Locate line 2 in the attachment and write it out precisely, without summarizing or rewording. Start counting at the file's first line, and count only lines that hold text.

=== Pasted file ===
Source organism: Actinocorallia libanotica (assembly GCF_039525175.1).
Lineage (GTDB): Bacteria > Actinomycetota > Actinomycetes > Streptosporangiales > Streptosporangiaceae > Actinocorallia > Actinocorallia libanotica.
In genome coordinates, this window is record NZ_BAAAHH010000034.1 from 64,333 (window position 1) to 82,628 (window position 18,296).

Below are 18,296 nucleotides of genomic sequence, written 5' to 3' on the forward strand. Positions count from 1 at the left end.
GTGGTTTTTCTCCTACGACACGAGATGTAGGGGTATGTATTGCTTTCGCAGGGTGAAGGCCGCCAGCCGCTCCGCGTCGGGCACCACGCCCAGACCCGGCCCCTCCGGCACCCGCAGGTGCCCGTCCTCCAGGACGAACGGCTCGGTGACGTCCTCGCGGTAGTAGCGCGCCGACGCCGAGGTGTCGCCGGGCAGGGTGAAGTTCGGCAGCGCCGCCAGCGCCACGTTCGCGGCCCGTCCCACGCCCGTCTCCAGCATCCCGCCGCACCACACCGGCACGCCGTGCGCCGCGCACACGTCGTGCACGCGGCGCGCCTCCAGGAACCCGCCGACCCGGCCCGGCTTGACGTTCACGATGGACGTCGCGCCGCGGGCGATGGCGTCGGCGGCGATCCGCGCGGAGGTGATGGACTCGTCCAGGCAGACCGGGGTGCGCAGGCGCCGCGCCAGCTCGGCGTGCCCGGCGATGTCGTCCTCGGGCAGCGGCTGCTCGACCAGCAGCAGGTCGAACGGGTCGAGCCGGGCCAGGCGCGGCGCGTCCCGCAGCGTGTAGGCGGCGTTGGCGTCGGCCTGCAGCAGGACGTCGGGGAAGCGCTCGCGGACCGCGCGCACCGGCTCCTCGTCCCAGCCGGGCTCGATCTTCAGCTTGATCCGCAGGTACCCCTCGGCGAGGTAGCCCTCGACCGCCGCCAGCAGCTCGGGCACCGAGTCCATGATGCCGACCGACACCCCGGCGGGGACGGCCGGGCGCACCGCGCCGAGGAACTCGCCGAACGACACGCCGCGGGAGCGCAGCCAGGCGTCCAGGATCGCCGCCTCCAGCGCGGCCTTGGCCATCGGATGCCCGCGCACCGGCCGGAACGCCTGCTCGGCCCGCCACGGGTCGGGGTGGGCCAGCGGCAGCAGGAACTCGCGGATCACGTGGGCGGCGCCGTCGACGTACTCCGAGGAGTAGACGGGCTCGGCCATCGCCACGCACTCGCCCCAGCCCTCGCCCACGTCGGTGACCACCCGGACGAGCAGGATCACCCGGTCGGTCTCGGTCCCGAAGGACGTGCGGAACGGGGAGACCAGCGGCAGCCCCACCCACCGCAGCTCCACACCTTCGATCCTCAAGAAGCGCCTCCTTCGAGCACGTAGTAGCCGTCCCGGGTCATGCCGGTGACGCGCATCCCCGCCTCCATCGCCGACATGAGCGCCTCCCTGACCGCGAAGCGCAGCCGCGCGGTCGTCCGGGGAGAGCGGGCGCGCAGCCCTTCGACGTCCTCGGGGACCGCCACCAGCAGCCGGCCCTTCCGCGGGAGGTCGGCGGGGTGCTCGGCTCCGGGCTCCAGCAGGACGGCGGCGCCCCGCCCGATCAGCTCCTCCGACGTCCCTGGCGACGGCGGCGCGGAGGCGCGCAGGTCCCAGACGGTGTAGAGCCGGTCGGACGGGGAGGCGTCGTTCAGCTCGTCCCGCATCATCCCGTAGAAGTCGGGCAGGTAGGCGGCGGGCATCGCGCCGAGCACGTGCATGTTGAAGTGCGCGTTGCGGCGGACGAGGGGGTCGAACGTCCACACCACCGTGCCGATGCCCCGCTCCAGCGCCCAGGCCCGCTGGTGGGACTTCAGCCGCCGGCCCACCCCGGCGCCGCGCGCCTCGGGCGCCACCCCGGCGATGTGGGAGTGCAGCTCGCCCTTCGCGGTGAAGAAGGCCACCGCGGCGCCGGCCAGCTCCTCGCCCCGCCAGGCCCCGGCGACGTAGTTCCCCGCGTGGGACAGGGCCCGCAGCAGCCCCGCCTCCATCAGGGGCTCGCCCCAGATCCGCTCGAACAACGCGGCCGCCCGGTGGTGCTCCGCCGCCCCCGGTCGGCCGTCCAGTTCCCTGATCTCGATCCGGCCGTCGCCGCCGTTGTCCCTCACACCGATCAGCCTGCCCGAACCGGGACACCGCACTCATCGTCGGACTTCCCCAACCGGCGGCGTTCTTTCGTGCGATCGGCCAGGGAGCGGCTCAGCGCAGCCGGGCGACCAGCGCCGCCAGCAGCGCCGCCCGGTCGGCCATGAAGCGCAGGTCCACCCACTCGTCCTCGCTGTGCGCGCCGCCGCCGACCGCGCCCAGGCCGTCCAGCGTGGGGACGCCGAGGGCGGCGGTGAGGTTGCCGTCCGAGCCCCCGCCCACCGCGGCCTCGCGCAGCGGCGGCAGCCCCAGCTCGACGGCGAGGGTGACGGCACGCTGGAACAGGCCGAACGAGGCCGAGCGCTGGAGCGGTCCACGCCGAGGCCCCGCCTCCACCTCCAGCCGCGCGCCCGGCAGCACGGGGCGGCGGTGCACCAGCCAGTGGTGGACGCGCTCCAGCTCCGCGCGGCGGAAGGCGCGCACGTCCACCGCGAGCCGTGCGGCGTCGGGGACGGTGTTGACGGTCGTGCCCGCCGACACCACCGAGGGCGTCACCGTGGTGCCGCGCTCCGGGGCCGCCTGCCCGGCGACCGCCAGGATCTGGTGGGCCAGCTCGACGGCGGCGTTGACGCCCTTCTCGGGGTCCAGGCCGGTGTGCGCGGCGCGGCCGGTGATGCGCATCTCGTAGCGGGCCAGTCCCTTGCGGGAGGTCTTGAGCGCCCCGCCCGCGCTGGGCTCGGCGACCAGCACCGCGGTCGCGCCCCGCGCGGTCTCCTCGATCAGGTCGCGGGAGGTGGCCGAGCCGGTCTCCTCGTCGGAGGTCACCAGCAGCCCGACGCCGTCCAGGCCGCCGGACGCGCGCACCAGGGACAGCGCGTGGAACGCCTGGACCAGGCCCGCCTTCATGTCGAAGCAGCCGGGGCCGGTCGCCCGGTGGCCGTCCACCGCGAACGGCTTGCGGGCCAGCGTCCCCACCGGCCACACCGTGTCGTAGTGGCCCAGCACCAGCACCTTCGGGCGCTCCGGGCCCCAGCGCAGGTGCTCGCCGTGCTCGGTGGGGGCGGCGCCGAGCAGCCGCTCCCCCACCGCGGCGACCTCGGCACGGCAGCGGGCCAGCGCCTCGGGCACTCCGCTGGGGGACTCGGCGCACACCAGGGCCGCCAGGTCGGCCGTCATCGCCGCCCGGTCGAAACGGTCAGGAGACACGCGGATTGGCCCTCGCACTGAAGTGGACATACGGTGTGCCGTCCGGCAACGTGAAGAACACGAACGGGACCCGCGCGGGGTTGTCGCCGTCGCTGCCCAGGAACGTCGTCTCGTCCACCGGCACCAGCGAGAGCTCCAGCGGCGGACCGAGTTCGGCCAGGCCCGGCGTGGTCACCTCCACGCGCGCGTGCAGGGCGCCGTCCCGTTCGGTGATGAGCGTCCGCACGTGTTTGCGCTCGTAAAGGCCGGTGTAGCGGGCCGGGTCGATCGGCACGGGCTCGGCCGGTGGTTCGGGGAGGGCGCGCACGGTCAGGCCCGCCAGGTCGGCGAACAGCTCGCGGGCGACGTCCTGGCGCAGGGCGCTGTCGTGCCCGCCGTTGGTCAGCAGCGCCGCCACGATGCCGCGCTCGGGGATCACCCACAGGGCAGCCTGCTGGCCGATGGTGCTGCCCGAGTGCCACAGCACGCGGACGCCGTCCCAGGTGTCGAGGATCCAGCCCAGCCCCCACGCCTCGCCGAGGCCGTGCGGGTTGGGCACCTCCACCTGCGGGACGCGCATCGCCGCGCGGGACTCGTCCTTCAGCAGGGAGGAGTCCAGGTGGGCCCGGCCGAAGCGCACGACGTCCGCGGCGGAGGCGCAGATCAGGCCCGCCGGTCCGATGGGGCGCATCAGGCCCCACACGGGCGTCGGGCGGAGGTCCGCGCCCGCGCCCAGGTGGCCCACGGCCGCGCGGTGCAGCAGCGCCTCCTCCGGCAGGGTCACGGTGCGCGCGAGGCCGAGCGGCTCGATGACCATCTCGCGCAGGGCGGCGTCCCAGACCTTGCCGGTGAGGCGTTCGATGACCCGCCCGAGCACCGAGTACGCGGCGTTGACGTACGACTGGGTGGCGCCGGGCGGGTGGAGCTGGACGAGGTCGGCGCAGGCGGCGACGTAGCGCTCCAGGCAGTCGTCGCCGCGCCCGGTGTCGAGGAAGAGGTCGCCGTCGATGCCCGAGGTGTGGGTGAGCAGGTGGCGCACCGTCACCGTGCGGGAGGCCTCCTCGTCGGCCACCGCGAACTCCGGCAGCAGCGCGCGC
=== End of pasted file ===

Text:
Lineage (GTDB): Bacteria > Actinomycetota > Actinomycetes > Streptosporangiales > Streptosporangiaceae > Actinocorallia > Actinocorallia libanotica.